Ian Bettles, Smallpeice


14.30-15.00 L17

Managing project risk, cost and progress

Engineers are increasingly faced with complex, multi-disciplinary projects that are subject to the demanding commercial pressures of time and budget. Yet, initial project planning within companies typically varies between the basic “back of the envelope” sketch plan, to being overwhelmed by too much detail! Moreover, a fundamental aspect of project planning is often completely overlooked – project risk assessment. This seminar will examine essential elements of project management.

Dave Thompson, Smallpeice


15.10-15.40 L18

Controlling and integrating your supply chain

Sage manufacturing seminars will demonstrate how businesses of different size and complexity are overcoming problems and constraints within their production processes. Sage explores different scenario issues stretching across the supply chain, so you can get a feel for how to identify and address areas for improvement.There will also be an interactive session where we demonstrate how Sage manufacturing Solutions can overcome your specific production probelms, and the benefits that will be delivered.

Steve Barritt, Sage L50 Manufacturing

TCT Seminar Theatre

Tuesday 28 September

14.30-14.50 T15

Chasing The Sun – Global Collaborative Development

Simultaneous engineering and virtual product development are now accepted as essential for rapid product development. Whilst the technologies exist to support rapid design and development processes, little attention has been paid to the geographical spread of engineers within international organisations and the potential to accelerate development cycles by working 24 hours a day in global design relays - "Chasing the Sun".

Simon Jones, Rossmore Group


14.50-15.10 T16

Is Rapid Product Development Consistent With Agile Product Development?

Is Rapid Product Development Consistent with Agile Product Development? This paper shows how rapid development methods can be exploited within an integrated organisation that can think clearly, make coherent decisions and implement them swiftly.

Daniel Ruiz, Arup


15.10-15.30 T17

RE & CFD Technology Speeds Ferrari Wing Development & Other Applications

RE and CFD Technology Speeds Ferrari Wing Development and other Applications. When the Ferrari 550 Maranello crossed the finish line in front of all other GTS-class cars at the 24 hours Le Mans in June, it was not only the car that showed unprecedented speed. The Prodrive-run team won Le Mans at only its second attempt - and in the course of its preparation, the team embraced new technologies that enabled an alternative rear-wing design in just six weeks.

Ping Fu, Raindrop Geomagic


15.30-15.50 T18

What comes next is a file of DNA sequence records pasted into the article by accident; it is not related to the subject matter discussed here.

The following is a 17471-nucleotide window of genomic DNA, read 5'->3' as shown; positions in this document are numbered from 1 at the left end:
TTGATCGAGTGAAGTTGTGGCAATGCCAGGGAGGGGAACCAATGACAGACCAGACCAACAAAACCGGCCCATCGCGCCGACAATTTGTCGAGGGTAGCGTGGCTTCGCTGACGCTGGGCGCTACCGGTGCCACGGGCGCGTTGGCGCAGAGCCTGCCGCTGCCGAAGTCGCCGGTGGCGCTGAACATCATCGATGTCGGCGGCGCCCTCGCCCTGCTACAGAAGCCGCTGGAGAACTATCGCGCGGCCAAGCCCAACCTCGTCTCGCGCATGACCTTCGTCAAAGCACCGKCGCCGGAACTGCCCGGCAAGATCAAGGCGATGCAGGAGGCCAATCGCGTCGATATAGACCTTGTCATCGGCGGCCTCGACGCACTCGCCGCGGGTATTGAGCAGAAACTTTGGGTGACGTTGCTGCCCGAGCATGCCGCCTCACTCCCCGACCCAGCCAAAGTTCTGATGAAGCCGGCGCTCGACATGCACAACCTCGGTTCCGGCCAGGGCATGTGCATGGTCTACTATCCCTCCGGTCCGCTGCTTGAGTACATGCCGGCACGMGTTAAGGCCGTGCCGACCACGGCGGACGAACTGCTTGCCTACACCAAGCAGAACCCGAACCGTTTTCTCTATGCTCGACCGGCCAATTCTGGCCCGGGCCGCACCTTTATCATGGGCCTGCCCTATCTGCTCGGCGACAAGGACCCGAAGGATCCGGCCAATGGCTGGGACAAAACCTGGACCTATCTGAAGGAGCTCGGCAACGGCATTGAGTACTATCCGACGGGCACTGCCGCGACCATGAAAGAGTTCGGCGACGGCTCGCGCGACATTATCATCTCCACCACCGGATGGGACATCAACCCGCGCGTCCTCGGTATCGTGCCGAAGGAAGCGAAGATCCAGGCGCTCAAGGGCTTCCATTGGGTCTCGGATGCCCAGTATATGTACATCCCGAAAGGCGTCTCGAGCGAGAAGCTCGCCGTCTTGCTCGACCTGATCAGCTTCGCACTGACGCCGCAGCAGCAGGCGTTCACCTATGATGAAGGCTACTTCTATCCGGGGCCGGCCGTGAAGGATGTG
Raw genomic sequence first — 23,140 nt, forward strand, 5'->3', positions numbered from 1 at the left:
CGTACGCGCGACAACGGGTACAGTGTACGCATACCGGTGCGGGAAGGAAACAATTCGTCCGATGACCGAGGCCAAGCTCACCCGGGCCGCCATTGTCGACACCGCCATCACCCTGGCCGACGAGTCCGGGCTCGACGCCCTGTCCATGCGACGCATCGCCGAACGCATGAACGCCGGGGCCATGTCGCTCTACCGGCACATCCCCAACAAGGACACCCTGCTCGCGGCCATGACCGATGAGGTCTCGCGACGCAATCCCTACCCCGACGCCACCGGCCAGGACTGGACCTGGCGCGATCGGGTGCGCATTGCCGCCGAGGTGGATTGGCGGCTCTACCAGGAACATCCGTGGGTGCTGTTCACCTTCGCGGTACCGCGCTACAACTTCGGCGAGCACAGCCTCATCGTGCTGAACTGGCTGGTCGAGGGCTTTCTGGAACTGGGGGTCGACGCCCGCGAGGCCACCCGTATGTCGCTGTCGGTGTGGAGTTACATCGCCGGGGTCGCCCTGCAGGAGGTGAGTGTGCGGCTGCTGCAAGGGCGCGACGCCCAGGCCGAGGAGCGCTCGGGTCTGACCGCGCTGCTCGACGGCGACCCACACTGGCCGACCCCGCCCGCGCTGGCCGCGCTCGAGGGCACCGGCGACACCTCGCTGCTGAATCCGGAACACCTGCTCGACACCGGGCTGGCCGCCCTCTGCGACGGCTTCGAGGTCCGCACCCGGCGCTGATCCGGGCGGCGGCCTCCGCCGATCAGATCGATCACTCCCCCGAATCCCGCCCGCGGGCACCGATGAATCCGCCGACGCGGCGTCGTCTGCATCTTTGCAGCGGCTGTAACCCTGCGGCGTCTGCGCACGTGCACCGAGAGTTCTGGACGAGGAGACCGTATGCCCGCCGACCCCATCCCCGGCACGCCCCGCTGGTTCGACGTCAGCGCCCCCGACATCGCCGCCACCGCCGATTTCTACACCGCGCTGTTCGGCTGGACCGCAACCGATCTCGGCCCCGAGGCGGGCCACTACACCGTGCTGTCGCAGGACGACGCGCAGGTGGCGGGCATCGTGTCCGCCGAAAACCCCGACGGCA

Interoperability Best Practices

Interoperability Best Practices: An Industry Update. Although progress continues to be made in making CAD data more interchangeable, it still remains a formidable impediment to accelerating product time-to-market. This presentation will present just-completed findings from the Third Annual Report on the State of CAD Interoperability and discuss data exchange best practices, infrastructures and tools, along with the latest trends in standardisation, healing technology, security and CAD-PDM/PLM integration.

David Prawel, Longview Advisors Inc

 

Service Management Europe Theatres

Tuesday 28 September

14.30-14.50 T15

11.15-12.00
Making Your Mobile Work Management System Successful Martin Morey, Mobile Computer Users Group (MCUG)


12.00-12.45

Work-Flow Led Supply Chain Synchronisation

Sharon Boyes-Sciller, MD, Skyscape Solutions & UK Country Chair for the Workflow Management Coalition


12.45-13.30

Adaptive Service Supply Chain Networks

Dieter Haesstein, Head of Solution Management, SAP AG

Other seminars of direct relevance

Tuesday 28 September

11.40-12.10 Q13

CAD To Part The BSI Way

In 2000, ISO published its vision for the next generation geometrical product specification and verification system. In the same year, BSI published BS 8888, its route-map to an integrated system for Technical Product Specification, the full implementation of which has the potential to save industry 20% of turnover. This talk focuses on latest developments including the 2nd revision of BS 8888, due in October 2004.

Paul Scott, Company Mathematician, Taylor Hobson; Brian Such, Programme Manager, BSI


13.00-13.45 Q15

Intelligent Engineering Design

Considered in this presentation are the potential advantages of capturing design experience and enabling its redeployment during future design applications. The methods of doing this range from the very simple requiring only investment in time through to the more complex that need financial as well as monetary commitment.

Dr. Diane Mynors, Brunel University


13.00-13.50 D15

PC Software For Rapid Composite Material Property Synthesis & Preliminary Design

Polymer composites can be formulated to give an endless variety of materials depending on the choice of fibre, matrix and fibre format. In spite of harmonisation of test methods, it is still not economic to test all combinations and possible combinations, especially as the anisotropic properties mean that more properties are needed than for an isotropic material. Hence, there is a need to be able to predict the full 3D property database, or to predict those that have not been measured experimentally.

Graham Sims, NPL